The Harold Peary Show

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The Harold Peary Show
Other names The Hal Peary Show
Honest Harold
Genre Situation comedy
Running time 30 minutes
Country United States
Language(s) English
Syndicates CBS
Starring Harold Peary
Announcer Bob LeMond
Writer(s) Harold Peary
Gene Stone
Bill Danch
Jack Robinson
Director(s) Norman Macdonnell
Air dates September 17, 1950 to June 13, 1951

The Harold Peary Show was a radio situation comedy broadcast in the United States September 17, 1950-June 13, 1951 on CBS.[1] Some sources refer to the program as Honest Harold[2] or The Hal Peary Show.[3][4]

Background[edit]

The period 1948-1950 brought major changes to network radio, as CBS hired a number of stars from NBC in what some have called "talent raids."[5] Some of the top performers who changed networks were Jack Benny, Red Skelton, Edgar Bergen, and the husband-and-wife duo George Burns and Gracie Allen. One result of the changes was that 12 of the 15 highest rated radio programs at the end of 1949 were on CBS.[6]

Harold Peary did not find such success, however. Peary switched to CBS, while the program in which he had starred, The Great Gildersleeve, stayed on NBC.[7] Those changes resulted in a new program (The Harold Peary Show) for Peary and a new star (Willard Waterman) for Gildersleeve. Radio historian John Dunning commented that The Harold Peary Show "failed to gain any measure of an audience in its lone season."[2]

Format[edit]

The Harold Peary Show featured a radio show within a radio show. The main character, Harold Hemp -- called "Honest Harold," was host of a program called "The Happy Homemaker."[3] As one would expect from a situation comedy, humor arose from Hemp's interaction with other characters in the episodes. They included his mother, his nephew, a marshal, a doctor, the radio station's switchboard operator, and girlfriends.[8]

Problems[edit]

Although not an exact duplicate, The Harold Peary Show bore much similarity -- perhaps too much similarity -- to The Great Gildersleeve. Dunning wrote, "Peary tried with Honest Harold to do Gildy all over again."[8] One old-time radio website commented: "The new show also borrowed a few Gildersleeve plot devices, such as running for mayor and engagements to two women. In what was possibly a desperate attempt to recreate the Gildersleeve magic, it even brought in actress Shirley Mitchell, virtually recreating her Gildersleeve role of Leila Ransom, under the name of Florabelle Breckenridge."[9]

The program was knocked in at least two published articles. Dunning wrote about a review in Radio Life magazine that he summarized, in part, as follows: "Waterman was a 'splendid' replacement in a tough situation ... he won over the studio audience ... cast members rooted for him wholeheartedly ... Waterman's own intrinsic thespian integrity contributed to an initial performance that was greeted with enthusiasm. The same review panned Honest Harold as derivative, unexciting, and, in the end, 'just another show.'"[2] Meanwhile, media critic John Crosby commented in a column published March 1, 1951:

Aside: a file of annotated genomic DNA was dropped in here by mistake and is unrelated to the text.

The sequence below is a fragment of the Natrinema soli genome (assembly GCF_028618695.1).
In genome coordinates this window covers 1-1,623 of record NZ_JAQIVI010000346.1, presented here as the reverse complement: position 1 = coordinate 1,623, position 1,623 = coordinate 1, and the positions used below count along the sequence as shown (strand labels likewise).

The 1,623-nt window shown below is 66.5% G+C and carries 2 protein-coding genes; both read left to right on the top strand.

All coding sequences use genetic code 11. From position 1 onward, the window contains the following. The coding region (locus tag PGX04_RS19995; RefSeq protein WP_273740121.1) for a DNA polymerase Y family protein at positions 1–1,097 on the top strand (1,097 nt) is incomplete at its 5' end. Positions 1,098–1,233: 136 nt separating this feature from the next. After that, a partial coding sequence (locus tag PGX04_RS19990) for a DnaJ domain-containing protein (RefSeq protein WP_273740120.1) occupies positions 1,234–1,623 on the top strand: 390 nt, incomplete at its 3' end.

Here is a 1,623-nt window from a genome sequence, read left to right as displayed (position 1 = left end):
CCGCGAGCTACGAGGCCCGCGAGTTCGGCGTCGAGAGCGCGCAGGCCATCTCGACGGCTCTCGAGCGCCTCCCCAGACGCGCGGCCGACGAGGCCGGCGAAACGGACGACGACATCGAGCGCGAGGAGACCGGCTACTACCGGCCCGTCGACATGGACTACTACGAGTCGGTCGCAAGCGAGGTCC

Last summer, the intellectual hierarchy at the Columbia Broadcasting System announced triumphantly that they had absconded with one more NBC star, namely Harold Peary who had been "The Great Gildersleve" on NBC since the year two. Mr. Peary, said CBS, had been signed to a seven year contract and would create a new show and a new character for that network. It must have seemed like a bright idea at the time. Events have proved it to be an unqualified disaster both for the network and Mr. Peary.[10]

A newspaper obituary for Peary commented about The Harold Peary Show, "That series, however, never achieved the popularity of Gildersleeve and gradually faded away."[11]

Characters and cast[edit]

In addition to Peary in the title role, the main characters and the actors who played them were as follows:

Character Actor or Actress
Mrs. Hemp (Harold's mother) Kathryn Card
Jane Morgan
Marvin (Harold's nephew) Sammy Ogg
Gloria (switchboard operator and girlfriend) Gloria Holliday
(Mrs. Harold Peary in real life)
Doctor "Yak Yak" Yancey (veterinarian) Joseph Kearns
Peter (the policeman) Parley Baer
Miss Turner (the teacher) June Whitley
Evelina (a girlfriend) Mary Jane Croft
Mr. Peabody (station manager) Olan Soule

Bob LeMond was the announcer, and Jack Meakin led the orchestra. Norman Macdonnell was the director.[3][2][1]

See also[edit]

References[edit]

  1. ^ a b "The Harold Peary Show". The Digital Deli Too. Retrieved 21 June 2014. 
  2. ^ a b c d Dunning, John. (1998). On the Air: The Encyclopedia of Old-Time Radio. Oxford University Press. ISBN 978-0-19-507678-3. Pp. 296, 327.
  3. ^ a b c Terrace, Vincent (1981), Radio's Golden Years: The Encyclopedia of Radio Programs 1930-1960. A.S. Barnes & Company, Inc. ISBN 0-498-02393-1. P. 112.
  4. ^ Buxton, Frank and Owen, Bill (1972). The Big Broadcast: 1920-1950. The Viking Press. SBN 670-16240-x. P. 106.
  5. ^ "1948-1952". Radio Reruns. Retrieved 20 June 2014. 
  6. ^ Hilmes, Michele, (ed.) (2007). NBC: America's Network. University of California Press. ISBN 978-0-520-25079-6. P. 155.
  7. ^ Morton, Ira (July 23, 1950). "Hal Peary Leaves 'Gildersleeve' Role". The Deseret News. Retrieved 21 June 2014. 
  8. ^ a b Dunning, John. (1976). Tune in Yesterday: The Ultimate Encyclopedia of Old-Time Radio, 1925-1976. Prentice-Hall, Inc. ISBN 0-13-932616-2. P. 287.
  9. ^ "Honest Harold aka Harold Peary". ROK Classic Radio. Retrieved 21 June 2014. 
  10. ^ Crosby, John. "Radio and Television in Review" (March 1, 1951). Pittsburgh Post-Gazette. Retrieved 21 June 2014. 
  11. ^ "Deaths Elsewhere: Harold Peary". Toledo Blade. April 1, 1985. Retrieved 21 June 2014. 

External links[edit]